Clearing the Smoke
Believe it or not, not trading Carmelo Anthony is Denver’s best option.
by Bryan Confer / @bryanconfer
On February 9th, ESPN‘s Chris Broussard broke news that the Denver Nuggets and Los Angeles Lakers had preliminary discussions on a trade that would send Carmelo Anthony to L.A., in a deal built around Lakers center Andrew Bynum. At first glance, this actually made a lot of sense. The Lakers are seemingly always looking for their next superstar. For a franchise that has owned arguably five of the top 15 players of all time, acquiring Carmelo Anthony wouldn’t have surprised me. At least, not until I considered the facts.
Fact 1: Carmelo wants to play in the Mecca, aka New York City. Not exactly ground breaking news here, but a fact is a fact. I’m willing to bet that Melo doesn’t want to go play second fiddle to Kobe Bryant in L.A., even if he would be taking over the reigns within the next few years.
Fact 2: The Lakers plan on playing in the NBA Finals for the fourth straight season. I’m also willing to bet, that they plan on meeting the Boston Celtics in a rubber match when they arrivethere. The only way L.A. contends with Boston in the Finals is with both big men, Pau Gasol and Bynum, on the roster. For the sake of argument, let’s say the Lakers met the Miami Heat in the final round of the tournament. Mitch Kupchak knows, and if he doesn’t, certainly Phil and anyone whose last name is Buss knows, the Lakers could compete and run and gun with the Heat, had they acquired Melo.
But even more so, they know that the real advantage, would be out-dueling the Heat inside, with Gasol and Bynum. The Heat have no one to contend with them two in the middle. There is not a bigger mismatch between two potential NBA Finalists, than the one the Lakers currently possess over the Heat down low.
Quick Note: I’m not trying to openly sleep on the Spurs here, so for the record, the Gasol-Bynum tandem is a Laker advantage over them as well come Playoff time, more so than a Kobe-Carmelo duo.
Fact 3: Carmelo Anthony has essentially handcuffed the Denver Nuggets to so few trade possibilities, that leaking a Melo to the Lakers deal, should up the ante on the Knicks trade offer, and make them want to get this done immediately.
These facts beg the question, were any of the Lakers trade talks real? Do they have any chance of coming to fruition? First, let’s go back, circa 2006.
When DWade and Lebron negotiated their contract extensions in 2006, their agents (Henry Thomas and Leon Rose, respectively), demanded three-year opt out clauses in their extensions. At first glance, this looks traditional, until I tell you that this was a first for any players to demand. Henry Thomas also represents Chris Bosh, who received the same principle in his deal.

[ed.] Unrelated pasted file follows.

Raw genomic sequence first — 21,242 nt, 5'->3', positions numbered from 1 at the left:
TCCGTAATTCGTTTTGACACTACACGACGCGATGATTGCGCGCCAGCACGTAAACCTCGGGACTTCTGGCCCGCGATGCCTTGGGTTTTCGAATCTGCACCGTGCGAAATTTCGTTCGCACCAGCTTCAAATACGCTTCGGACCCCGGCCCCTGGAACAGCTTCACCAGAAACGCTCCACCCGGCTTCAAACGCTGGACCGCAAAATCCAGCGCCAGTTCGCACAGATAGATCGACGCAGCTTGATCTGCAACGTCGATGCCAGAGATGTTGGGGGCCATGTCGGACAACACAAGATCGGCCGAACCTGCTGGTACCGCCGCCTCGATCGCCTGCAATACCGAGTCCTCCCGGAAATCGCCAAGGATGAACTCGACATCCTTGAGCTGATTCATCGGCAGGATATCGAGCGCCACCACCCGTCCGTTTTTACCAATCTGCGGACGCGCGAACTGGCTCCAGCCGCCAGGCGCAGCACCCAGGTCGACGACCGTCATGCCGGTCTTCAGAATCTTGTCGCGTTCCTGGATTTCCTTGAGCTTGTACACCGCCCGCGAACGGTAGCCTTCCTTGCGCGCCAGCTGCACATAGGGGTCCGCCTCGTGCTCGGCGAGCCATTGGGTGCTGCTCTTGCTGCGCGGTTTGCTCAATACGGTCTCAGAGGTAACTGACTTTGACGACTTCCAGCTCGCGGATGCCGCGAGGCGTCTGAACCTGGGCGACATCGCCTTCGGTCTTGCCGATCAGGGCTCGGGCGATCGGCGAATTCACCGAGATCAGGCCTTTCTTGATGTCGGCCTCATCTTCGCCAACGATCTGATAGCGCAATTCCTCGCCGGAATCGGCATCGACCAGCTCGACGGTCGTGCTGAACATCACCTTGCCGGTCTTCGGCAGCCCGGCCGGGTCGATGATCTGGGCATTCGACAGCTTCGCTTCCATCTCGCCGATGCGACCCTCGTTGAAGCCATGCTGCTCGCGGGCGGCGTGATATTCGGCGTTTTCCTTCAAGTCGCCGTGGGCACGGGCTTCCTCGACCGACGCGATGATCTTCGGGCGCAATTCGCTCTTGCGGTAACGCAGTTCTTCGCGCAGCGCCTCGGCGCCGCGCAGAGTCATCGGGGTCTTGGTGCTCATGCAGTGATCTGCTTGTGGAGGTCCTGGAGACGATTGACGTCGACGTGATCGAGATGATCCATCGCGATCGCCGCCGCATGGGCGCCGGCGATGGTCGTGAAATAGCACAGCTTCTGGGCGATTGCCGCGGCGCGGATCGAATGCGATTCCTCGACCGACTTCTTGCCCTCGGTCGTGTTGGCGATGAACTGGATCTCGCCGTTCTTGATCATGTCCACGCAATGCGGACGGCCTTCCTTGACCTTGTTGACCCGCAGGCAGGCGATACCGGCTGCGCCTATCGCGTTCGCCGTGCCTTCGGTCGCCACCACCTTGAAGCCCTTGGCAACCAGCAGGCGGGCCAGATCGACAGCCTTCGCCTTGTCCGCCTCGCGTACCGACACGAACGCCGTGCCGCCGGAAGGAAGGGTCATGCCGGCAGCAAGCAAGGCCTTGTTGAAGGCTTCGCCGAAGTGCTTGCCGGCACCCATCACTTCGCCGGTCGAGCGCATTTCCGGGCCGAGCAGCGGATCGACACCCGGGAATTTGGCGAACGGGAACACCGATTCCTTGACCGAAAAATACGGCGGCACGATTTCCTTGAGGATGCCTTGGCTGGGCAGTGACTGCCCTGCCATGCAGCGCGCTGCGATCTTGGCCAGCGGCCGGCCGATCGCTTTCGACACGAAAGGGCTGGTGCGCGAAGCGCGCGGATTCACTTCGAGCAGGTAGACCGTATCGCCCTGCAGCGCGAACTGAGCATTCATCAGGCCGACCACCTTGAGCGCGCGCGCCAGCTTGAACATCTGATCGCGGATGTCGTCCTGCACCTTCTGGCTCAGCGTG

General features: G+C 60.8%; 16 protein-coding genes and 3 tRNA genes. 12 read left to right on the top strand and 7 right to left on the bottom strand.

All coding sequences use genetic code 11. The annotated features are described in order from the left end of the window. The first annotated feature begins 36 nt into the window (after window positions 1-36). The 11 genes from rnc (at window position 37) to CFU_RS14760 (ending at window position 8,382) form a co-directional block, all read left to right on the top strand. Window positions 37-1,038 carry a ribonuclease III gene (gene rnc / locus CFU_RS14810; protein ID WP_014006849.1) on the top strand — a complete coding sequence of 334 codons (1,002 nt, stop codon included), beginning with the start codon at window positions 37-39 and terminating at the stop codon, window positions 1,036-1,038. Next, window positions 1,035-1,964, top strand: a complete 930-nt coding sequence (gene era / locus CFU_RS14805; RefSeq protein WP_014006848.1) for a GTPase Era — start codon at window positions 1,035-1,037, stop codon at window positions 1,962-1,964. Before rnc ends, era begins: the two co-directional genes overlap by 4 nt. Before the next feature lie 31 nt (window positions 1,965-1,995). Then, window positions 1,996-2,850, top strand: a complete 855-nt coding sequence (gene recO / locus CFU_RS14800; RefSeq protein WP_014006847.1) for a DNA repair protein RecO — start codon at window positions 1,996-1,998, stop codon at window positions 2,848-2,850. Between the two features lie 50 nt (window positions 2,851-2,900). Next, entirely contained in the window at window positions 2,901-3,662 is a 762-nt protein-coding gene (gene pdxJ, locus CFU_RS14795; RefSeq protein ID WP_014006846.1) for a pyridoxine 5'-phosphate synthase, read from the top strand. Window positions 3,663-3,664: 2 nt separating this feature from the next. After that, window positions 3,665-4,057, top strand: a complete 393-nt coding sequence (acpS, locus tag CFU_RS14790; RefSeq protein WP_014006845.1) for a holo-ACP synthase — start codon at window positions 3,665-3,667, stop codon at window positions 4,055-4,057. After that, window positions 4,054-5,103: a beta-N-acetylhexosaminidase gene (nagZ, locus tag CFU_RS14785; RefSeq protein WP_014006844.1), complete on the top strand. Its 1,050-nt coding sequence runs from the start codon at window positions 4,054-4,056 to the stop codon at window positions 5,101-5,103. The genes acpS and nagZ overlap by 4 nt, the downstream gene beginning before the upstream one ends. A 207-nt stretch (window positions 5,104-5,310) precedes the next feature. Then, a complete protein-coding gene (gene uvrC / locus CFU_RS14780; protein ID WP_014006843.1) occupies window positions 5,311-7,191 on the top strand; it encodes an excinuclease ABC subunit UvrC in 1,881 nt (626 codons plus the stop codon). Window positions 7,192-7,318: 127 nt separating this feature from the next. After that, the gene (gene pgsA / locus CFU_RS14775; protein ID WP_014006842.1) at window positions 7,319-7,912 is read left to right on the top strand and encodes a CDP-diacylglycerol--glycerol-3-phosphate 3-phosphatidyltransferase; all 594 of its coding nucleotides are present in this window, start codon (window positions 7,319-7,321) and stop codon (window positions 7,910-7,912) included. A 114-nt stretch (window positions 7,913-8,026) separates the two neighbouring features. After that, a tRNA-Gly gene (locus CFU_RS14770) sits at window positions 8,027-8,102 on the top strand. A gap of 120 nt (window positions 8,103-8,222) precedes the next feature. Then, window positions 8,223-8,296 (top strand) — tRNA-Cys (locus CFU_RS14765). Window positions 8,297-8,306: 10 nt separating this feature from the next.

Carmelo’s then-agent Calvin Andrews negotiated a guaranteed fourth year in Anthony’s deal, which is questionable (to say the least), for various reasons, but two really come to mind.
1) Normally, I’m all for doing your own thing, and not following the crowd. But in this case, I can’t come up with one reasonable explanation not to do “what everyone else was doing.” Why not negotiate a three-year out, and in the process, add to the greatest free agency class in the history of the NBA? It would have extended Anthony’s leverage in getting max money, due to the fact that after LeBron went off the board, teams would throw max offers at Anthony, like Amar’e Stoudemire’s deal, to keep their fans at bay, and to get something out of this historic offseason.
2) Whatever Andrews’ motives were, who in their right mind negotiates a client into a contract, which expires the same year as that sport/league’s Collective Bargaining Agreement expires? That’s almost as moronic as selling super bowl tickets for seats that aren’t readily available. You’re never going to believe this, but Melo has since fired Calvin Andrews. His new agent — you guessed it, Leon Rose.
Important Note: It has been debated whether or not Andrews negotiated in that guaranteed fourth year for another year of guaranteed commission. My buddy Paul Gant had Stephen A. Smith on his radio show a few weeks back, however, and Stephen A stated that “Melo told him personally that, ‘I’m from Baltimore, there is no way I am turning down a five-year extension worth $80 million.’” It should be noted that Anthony does have a player option worth $18.5 million for next season. This raises the question of why Carmelo wouldn’t exercise that option if he is so worried about making his money.
A couple reasons answer this. A) Melo, like the rest of us, has no idea what the new CBA will be in terms of player salaries, thus wants his extension under the current CBA. And, B) He wants to play in New York, and doesn’t want to sit through another year like this one, playing with uncertainty for a team in which he no longer wishes to play for, whilst waiting for a trade to occur.
So, were the Melo to Lakers trade talks for real? For the Nuggets, yes. For the Lakers, not a chance. As I stated above, the Lakers know what they need to win now, Melo isn’t part of that puzzle. The Lakers aren’t in any position where they need to start looking for Kobe’s “replacement.” Not yet, and when that time comes, they won’t have a hard time doing it. Not in this day of free agency. Everyone wants to play ball in L.A. When that time comes, they’ll find a way to make that happen. The bottom line is, this is Phil’s last year. He and the Lakers are playing for now, they’ll worry about future problems, when they arise.